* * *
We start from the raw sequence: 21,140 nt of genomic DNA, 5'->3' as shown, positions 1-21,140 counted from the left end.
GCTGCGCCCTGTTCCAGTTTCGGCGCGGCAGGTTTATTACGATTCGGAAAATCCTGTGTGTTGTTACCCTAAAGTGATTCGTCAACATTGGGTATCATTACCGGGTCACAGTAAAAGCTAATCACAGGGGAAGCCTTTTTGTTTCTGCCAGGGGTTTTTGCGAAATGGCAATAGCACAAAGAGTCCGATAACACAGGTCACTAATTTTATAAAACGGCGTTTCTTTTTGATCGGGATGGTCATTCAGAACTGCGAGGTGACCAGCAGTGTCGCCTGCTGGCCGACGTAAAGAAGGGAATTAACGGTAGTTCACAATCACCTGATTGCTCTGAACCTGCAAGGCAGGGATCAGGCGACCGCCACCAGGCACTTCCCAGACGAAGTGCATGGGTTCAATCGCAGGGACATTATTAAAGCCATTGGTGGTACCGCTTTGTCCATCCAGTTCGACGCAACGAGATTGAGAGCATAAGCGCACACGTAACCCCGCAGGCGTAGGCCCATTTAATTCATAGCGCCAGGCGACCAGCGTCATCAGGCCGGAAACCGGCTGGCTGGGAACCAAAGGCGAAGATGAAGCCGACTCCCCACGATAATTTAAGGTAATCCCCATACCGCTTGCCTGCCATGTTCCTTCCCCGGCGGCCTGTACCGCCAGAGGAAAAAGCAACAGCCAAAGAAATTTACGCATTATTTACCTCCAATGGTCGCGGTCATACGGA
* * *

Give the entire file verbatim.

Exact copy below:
We start from the raw sequence: 21,140 nt of genomic DNA, 5'->3' as shown, positions 1-21,140 counted from the left end.
GCTGCGCCCTGTTCCAGTTTCGGCGCGGCAGGTTTATTACGATTCGGAAAATCCTGTGTGTTGTTACCCTAAAGTGATTCGTCAACATTGGGTATCATTACCGGGTCACAGTAAAAGCTAATCACAGGGGAAGCCTTTTTGTTTCTGCCAGGGGTTTTTGCGAAATGGCAATAGCACAAAGAGTCCGATAACACAGGTCACTAATTTTATAAAACGGCGTTTCTTTTTGATCGGGATGGTCATTCAGAACTGCGAGGTGACCAGCAGTGTCGCCTGCTGGCCGACGTAAAGAAGGGAATTAACGGTAGTTCACAATCACCTGATTGCTCTGAACCTGCAAGGCAGGGATCAGGCGACCGCCACCAGGCACTTCCCAGACGAAGTGCATGGGTTCAATCGCAGGGACATTATTAAAGCCATTGGTGGTACCGCTTTGTCCATCCAGTTCGACGCAACGAGATTGAGAGCATAAGCGCACACGTAACCCCGCAGGCGTAGGCCCATTTAATTCATAGCGCCAGGCGACCAGCGTCATCAGGCCGGAAACCGGCTGGCTGGGAACCAAAGGCGAAGATGAAGCCGACTCCCCACGATAATTTAAGGTAATCCCCATACCGCTTGCCTGCCATGTTCCTTCCCCGGCGGCCTGTACCGCCAGAGGAAAAAGCAACAGCCAAAGAAATTTACGCATTATTTACCTCCAATGGTCGCGGTCATACGGA